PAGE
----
If you have items you no longer want that are still in good condition, you may be able to sell them on eBay or other trading sites.
Just be aware of online scams and make sure you receive payment before sending anything away.
Find out more: your rights when buying and selling on eBay
16. Get designer fashions at a budget price
Spoil your loved ones this Christmas by snapping up a bargain at a flash sale. These online events are generally announced by brands at short notice and can offer discounts of up to 85%, though stocks are generally limited.
Flash sale websites like Cocosa and The OutNet will alert you to upcoming sales – but make sure you’re dealing with a legitimate retailer before buying online.
17. Price-check parcel delivery
While Royal Mail remains one of the cheapest options for sending cards or letters, you may be able to get better rates on parcel delivery.
When sending care packages to far-away family this Christmas, shop around to find the best rate on your parcel delivery service – discount courier services may offer you a cheaper rate. But check your rights if the parcel goes missing or is damaged, and whether you need additional insurance.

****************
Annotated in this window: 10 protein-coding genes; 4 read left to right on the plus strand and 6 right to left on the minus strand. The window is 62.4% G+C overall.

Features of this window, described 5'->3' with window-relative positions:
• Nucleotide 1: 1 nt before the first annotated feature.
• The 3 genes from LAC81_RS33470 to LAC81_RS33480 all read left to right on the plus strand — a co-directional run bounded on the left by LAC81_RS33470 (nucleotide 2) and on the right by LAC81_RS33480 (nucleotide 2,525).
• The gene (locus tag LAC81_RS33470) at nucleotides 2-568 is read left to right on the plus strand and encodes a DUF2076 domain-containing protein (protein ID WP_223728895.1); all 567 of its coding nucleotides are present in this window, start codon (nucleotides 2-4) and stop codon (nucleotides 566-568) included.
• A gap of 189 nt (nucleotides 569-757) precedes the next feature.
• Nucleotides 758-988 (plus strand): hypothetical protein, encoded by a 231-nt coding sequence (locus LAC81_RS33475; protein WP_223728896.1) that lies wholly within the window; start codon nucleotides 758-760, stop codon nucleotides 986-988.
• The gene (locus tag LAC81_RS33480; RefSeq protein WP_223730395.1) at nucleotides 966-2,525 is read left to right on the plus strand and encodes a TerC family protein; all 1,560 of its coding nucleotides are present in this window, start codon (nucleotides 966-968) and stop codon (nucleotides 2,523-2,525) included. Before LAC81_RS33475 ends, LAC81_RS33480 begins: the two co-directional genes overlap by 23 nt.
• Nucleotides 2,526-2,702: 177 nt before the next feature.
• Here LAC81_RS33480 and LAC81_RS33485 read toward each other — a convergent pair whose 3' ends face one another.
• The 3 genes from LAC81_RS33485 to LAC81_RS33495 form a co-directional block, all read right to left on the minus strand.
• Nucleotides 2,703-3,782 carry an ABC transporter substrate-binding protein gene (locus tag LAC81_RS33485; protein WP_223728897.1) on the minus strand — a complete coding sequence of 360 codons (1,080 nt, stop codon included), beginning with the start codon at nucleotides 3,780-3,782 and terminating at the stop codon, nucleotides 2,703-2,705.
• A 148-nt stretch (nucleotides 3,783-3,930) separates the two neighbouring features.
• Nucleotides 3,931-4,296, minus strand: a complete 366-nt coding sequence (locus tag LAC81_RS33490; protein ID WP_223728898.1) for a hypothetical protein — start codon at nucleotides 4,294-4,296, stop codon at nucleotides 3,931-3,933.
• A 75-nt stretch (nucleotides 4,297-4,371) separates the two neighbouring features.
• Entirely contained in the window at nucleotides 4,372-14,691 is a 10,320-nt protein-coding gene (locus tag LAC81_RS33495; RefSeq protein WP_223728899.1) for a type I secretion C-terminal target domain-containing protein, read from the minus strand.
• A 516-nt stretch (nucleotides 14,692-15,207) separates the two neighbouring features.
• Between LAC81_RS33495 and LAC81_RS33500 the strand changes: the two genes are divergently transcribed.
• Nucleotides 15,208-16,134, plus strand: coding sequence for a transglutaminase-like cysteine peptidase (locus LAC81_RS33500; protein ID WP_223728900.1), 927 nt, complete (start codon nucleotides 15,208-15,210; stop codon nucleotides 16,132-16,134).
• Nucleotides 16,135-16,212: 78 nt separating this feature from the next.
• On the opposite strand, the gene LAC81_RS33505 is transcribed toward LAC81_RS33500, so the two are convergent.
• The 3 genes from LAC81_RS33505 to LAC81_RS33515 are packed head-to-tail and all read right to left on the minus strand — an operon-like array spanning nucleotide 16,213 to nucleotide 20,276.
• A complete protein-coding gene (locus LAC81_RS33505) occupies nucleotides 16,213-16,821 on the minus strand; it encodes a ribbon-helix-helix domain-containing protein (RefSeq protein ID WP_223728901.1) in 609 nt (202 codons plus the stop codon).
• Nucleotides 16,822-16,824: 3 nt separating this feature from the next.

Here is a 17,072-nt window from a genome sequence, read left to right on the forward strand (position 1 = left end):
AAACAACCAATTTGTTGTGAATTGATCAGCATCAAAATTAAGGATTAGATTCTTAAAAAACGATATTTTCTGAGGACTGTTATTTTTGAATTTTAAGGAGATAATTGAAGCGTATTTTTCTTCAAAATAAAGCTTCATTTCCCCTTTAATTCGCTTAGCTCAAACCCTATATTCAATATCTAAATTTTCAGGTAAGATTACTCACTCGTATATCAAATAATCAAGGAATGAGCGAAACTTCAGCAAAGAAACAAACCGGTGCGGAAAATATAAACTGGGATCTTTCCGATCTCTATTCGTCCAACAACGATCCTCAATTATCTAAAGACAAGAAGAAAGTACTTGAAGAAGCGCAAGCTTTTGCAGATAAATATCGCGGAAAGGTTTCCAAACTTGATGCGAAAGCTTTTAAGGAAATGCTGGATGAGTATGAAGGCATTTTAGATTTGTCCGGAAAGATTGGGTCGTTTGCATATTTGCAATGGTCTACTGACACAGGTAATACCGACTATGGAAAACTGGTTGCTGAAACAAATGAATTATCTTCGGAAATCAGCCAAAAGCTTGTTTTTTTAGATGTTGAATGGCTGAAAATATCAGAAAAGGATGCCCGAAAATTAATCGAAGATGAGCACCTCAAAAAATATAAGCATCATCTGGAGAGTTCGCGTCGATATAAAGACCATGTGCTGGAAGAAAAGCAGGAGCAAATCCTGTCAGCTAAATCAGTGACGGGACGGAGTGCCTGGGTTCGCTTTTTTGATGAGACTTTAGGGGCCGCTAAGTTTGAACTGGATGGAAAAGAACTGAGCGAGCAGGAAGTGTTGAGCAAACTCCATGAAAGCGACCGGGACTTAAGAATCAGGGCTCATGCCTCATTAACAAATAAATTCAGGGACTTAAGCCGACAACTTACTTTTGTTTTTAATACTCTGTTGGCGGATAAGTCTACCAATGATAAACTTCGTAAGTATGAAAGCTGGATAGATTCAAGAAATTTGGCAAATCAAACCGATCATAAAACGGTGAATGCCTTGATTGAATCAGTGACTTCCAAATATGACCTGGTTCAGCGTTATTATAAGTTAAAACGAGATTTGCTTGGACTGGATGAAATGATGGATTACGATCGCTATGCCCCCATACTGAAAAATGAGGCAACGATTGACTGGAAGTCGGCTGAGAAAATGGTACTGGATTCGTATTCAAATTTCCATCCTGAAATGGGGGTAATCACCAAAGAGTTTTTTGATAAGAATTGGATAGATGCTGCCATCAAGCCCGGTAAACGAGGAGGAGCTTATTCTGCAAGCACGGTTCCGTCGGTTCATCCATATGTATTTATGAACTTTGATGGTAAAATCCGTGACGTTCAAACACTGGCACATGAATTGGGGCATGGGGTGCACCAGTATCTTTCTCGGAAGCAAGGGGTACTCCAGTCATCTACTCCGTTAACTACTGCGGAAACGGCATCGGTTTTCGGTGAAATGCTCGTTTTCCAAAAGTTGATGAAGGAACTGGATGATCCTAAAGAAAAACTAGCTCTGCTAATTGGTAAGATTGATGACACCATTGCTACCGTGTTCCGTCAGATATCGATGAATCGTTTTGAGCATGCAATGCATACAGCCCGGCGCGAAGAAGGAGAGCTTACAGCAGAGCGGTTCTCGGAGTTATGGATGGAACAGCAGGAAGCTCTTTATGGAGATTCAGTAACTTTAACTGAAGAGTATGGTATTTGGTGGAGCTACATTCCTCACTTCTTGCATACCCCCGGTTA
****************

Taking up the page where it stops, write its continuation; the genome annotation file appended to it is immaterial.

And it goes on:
Find out more: delivery companies rated by real customers
Which? Limited is an Introducer Appointed Representative of Which? Financial Services Limited, which is authorised and regulated by the Financial Conduct Authority (FRN 527029). Which? Mortgage Advisers and Which? Money Compare are trading names of Which? Financial Services Limited.